- If the research doesn’t bear out the concept, move on to another idea. You may not have time to research the idea fully, though, so the decision-making process needs to be pragmatic.
- If it looks like it’ll take too long to test out an idea, you may need to look for a clearer opportunity to pursue.
2. Test your assumptions with objective research
The assumptions you make in your product concept determines the likelihood that it’s a realistic solution for future customers.
So it’s important to discover and challenge them quickly and effectively.
The more specific your research becomes, and the more often you ask the right questions, the more likely you’ll validate your concept with certainty before jumping into development.
The questions you should ask include:
- Who will be your product’s primary customers? A product without a natural customer base will have a difficult time with market adoption.
- What unmet need or unsolved problem does it address? Some ideas are interesting and attractive, but they don’t solve a problem that makes them a sure sell to customers.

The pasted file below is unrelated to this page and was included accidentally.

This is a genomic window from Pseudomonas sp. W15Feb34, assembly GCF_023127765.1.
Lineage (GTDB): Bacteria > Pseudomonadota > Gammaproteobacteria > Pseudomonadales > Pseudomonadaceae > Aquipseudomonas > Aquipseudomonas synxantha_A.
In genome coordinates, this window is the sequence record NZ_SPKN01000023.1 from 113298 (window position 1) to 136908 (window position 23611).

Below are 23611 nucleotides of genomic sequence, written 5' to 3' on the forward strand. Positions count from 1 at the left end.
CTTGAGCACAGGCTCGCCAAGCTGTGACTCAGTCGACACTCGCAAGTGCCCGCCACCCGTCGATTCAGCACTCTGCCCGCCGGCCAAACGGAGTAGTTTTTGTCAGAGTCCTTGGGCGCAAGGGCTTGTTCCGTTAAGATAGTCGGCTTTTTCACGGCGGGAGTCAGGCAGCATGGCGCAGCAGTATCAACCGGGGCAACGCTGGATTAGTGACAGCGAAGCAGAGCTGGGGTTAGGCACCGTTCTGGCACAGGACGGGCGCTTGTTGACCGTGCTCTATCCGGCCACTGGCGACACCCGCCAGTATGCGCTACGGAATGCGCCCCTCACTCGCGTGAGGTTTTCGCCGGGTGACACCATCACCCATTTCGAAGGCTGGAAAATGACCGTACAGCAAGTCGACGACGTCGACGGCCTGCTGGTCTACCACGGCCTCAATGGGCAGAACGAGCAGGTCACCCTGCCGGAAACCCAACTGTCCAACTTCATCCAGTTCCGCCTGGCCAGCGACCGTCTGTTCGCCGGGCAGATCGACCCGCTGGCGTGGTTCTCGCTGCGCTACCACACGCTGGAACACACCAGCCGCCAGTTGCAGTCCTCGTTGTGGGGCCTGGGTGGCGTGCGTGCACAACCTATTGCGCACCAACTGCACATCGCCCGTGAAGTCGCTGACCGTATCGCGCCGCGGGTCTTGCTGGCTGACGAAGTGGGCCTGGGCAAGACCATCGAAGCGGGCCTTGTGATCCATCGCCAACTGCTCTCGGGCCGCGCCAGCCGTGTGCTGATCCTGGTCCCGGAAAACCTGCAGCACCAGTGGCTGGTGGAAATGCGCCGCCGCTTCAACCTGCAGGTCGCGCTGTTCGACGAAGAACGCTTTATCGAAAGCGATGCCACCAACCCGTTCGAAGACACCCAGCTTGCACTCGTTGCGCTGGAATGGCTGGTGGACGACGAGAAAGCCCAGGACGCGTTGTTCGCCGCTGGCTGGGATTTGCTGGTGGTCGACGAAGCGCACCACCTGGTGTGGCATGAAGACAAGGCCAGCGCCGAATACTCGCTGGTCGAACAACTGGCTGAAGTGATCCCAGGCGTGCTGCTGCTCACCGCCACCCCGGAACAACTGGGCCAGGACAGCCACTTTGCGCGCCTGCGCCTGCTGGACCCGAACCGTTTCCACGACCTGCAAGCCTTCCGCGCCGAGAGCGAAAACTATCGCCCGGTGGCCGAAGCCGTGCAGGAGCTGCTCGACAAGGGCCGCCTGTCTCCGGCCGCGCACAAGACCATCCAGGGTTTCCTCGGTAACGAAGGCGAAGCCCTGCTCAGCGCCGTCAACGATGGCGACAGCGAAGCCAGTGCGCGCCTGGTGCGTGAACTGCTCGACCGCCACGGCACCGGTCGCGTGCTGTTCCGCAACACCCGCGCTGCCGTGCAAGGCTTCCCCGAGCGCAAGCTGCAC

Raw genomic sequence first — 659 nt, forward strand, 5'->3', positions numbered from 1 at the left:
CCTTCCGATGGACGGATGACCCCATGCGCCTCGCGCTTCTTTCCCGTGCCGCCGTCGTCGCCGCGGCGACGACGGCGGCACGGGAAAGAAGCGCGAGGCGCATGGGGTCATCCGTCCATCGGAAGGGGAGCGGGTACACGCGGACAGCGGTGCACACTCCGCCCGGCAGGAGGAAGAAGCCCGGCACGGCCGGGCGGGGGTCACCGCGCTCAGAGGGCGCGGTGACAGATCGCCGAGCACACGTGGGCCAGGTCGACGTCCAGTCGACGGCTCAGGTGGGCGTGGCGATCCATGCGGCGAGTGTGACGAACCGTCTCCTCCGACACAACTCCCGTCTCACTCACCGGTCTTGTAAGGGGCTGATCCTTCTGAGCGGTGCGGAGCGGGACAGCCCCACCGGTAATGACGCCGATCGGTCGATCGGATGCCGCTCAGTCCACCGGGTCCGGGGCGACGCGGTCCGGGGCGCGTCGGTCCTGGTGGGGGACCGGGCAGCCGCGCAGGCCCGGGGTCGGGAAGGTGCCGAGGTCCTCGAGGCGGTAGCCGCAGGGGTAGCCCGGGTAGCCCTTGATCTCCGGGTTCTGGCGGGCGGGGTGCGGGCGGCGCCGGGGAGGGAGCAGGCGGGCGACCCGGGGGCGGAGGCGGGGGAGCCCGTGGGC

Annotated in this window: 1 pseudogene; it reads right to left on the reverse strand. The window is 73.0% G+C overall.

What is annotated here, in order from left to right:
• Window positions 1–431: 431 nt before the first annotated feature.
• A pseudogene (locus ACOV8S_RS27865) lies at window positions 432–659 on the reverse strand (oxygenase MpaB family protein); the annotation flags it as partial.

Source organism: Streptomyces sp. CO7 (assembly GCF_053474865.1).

- Are there other solutions available that your product will complete with? A competition that’s already well-established as a solution to the same problem will be a hurdle to overcome.
- What are the essential features and functionality of your app? Develop a minimum viable product description, and be specific about the features your product must-have.
- What are the technologies that will make your concept a reality? Take time to assess what technologies are available for your product to be built with.
These are the hard questions that need hard data and honest answers to ensure a product idea has a good chance of success.
When researching these questions, it’s important to find quantitative data to back up your conclusions.
These basic market-driven questions are essential to explore before you begin.
3. Discover the real value of your idea
A new product is valuable in the eyes of its creators who put the time and energy into bringing it to market. After all, it’s the product of their own work and creativity.
That doesn’t mean it’ll have obvious value to the customers to whom it is marketed.